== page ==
#writephoto: Winged waves

And we’re off on another WIP. This isn’t an excerpt, just playing around with ideas. For Sue Vincent’s Thursday Photo prompt.

Screenshot 2020-06-25 at 16.01.57

All that is left of the great wave is a silver pool and the rippling fishbones of the sea bed. She wades into the silver, sending echoes or ripples rushing across the clouded surface, but no head rises from the shallows, no mouth breaks into a broad smile, no hand reaches out to draw her home. The wave has passed, gone, ebbed, drawing him and hope back down to the deeps. She listens for echoes of his voice, calling, but even though it was not her name he called, that bitter pleasure is denied her.

The sky fills with sorrowing cloud, and the waves roll restlessly. What has been done has brought no happiness, neither in this world nor the other. The fairy woman has him now or he is dead. He might live for ever in her arms, or he might be tossed into a watery grave should she tire of him, as she will. They always do. In her people’s stories at any rate.

She wades through the pool that remains silent, still but for the shadows she stirs, and a gull glides overhead, drifting with barely a movement of its wings, across the green waves. Something breaks—a hope, a heart, a chain? Memories flood back of the home they stole her from, calling her name louder than he ever did.

Nothing holds her to this place now though they would still call her slave. Nothing binds her here now that his voice is forever silenced. She summons the magic she has always had at her fingertips and lets it flow into the shape of a gull, a northern gull with memories of the icefields in her feathers.

When they come looking for her along the shore, there is nothing to see but a lone gull winging its way northwards.

Published by

Jane Dougherty

I used to do lots of things I didn't much enjoy. Now I am officially a writer. It's what I always wanted to be.

41 thoughts on “#writephoto: Winged waves”

      1. There always seems to me to be too much slap-happy dialogue in contemporary writing. It’s fast, easy to read and if you have someone say, ‘Look, there’s a forest coming up ahead’ it’s a lot quicker than having the writer set the scene and sketch it in. Simplistic, but nobody seems to care.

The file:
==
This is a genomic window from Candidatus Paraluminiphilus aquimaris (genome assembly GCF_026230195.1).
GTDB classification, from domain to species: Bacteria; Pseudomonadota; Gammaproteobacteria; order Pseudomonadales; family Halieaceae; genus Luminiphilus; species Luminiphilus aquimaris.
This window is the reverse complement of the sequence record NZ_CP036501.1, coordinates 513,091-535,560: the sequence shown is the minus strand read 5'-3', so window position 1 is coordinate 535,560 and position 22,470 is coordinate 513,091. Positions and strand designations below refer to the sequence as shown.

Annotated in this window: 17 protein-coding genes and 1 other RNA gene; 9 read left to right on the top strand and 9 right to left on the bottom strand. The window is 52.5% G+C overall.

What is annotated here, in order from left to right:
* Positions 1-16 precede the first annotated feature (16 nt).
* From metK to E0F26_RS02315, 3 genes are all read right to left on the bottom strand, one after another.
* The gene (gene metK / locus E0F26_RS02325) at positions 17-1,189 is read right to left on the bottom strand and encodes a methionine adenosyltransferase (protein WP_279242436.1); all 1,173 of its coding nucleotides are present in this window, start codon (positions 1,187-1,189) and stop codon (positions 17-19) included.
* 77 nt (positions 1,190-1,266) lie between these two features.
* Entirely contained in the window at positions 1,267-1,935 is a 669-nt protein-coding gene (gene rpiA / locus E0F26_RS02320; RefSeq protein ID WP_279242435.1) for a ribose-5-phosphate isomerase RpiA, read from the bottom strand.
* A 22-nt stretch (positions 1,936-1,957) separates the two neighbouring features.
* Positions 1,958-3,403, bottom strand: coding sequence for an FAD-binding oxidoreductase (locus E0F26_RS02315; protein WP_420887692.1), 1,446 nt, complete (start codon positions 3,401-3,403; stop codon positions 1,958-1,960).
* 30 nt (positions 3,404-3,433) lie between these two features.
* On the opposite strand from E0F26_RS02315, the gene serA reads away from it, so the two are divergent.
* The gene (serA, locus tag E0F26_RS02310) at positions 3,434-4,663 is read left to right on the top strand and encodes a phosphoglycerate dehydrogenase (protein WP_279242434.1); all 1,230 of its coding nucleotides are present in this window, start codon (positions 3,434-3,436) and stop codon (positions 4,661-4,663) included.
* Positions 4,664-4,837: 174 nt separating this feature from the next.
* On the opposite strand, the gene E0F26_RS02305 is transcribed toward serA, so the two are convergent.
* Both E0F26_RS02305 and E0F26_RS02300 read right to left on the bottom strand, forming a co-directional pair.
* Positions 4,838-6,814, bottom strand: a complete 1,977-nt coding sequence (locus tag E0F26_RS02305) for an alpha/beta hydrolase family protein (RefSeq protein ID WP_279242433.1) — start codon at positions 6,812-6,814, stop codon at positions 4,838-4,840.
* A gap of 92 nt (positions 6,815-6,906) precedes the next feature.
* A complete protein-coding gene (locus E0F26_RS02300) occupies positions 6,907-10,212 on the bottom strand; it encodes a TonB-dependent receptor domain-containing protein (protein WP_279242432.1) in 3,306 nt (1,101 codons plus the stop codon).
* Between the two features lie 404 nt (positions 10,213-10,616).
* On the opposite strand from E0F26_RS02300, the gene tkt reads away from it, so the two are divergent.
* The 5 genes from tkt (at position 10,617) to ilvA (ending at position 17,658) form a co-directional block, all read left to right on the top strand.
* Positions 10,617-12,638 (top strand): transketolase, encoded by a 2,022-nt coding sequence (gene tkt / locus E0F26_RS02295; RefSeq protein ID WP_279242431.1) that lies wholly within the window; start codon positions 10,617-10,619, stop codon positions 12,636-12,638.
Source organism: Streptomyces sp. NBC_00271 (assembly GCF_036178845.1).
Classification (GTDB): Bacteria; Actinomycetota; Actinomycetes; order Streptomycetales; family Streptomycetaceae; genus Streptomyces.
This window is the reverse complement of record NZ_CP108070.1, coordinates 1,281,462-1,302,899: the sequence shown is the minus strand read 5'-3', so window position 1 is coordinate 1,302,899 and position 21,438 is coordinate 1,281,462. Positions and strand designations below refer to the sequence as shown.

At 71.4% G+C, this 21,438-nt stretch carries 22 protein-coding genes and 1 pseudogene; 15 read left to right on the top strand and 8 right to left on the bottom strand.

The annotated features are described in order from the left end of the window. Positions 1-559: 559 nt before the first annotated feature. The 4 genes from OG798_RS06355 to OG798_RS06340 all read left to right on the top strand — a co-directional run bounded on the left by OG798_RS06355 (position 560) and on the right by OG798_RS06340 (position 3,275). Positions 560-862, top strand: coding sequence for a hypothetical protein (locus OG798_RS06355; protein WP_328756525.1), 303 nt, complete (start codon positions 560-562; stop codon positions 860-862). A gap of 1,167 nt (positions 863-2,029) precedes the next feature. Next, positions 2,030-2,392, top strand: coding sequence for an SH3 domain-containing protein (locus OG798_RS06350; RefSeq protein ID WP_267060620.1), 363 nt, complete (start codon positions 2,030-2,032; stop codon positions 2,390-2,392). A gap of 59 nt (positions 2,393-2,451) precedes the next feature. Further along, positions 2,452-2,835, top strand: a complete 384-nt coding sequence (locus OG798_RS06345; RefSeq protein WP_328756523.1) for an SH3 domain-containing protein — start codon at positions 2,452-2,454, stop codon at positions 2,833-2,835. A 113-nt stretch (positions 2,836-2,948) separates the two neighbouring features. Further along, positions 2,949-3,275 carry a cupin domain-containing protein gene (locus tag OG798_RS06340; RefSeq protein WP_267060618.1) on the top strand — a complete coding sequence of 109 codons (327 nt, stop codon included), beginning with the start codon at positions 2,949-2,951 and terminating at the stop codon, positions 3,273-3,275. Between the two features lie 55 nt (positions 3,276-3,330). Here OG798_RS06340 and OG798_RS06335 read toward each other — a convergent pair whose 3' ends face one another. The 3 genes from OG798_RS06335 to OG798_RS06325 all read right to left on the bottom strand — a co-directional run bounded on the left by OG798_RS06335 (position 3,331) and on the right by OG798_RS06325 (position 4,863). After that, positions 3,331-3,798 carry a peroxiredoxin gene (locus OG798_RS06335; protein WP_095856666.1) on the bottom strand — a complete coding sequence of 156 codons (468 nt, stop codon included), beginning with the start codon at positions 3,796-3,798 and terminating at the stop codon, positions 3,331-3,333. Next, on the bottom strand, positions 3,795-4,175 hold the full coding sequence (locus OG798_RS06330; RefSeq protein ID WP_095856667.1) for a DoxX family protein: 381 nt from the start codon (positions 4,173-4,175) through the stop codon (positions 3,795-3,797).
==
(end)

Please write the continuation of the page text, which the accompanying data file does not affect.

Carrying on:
2. I’m not worried about a fast and easy read. I’d rather have a little enchantment and take my time. Not that I read a huge amount of fiction these days.

      3. I’m never sure why people read novels. If it’s for escapism, to be transported somewhere else I’d have thought a bit of the unexpected, magic, emotion is necessary not the stream of junky mid-Atlantic dialogue strewn with brand names. But I’m just me, not the book-buying public.

  1. I do like this Jane, there is wealth of stories in there. I see so much potential here and my imagination leaps . Who is he, who is she, who took him the sea or the fairies, can she ever reach him again.💜

    1. If you look at the myth of Cliodhna and Caibhan it’s based on that, but told from another woman’s perspective. You’re right, there is so much to be found in the old stories.

      1. I just love all that magic and lore, I shall look Cliodhna and Caibhan, I have not heard of them are the Celtic/ Gealic they sound it.
        Have you heard of a book call Imajica by Clive Barker. It’s a big book a takes you on them most amazing journey through time, realities and universe. I can really recommend it .💜

      2. Yes, it’s an Irish myth.
        I don’t know Imajica, but I know the Abarat books. The imagination in them is tremendous and the artwork. I’ll look up Imajica. Thanks!

  2. That’s a transformation I’ve wished for on occasion.
    As to books, a friend who works in a library said that most people only want to read best-sellers…they need to be told it is good by the crowd.
    My problem with books is that there are so many I want to read and I read so slowly. I always read gifts from people first and I have a big pile of those before I even get to things I’d like to read myself. I admire people who read voraciously, and I know many. Of course they are always gifting me with the ones they love…(k)

    1. You’re lucky to be given the books people loved. I have a whole library of gifts from mother and godmother of books they were recommended, best sellers, award winners sent with comments like: I started this and have given up after page six, it’s meant to be very good though…

      1. There’s something reassuring in being given a best seller to read by someone who says it’s a load of rubbish. I feel I’m allowed not to like it and I won’t be alone.

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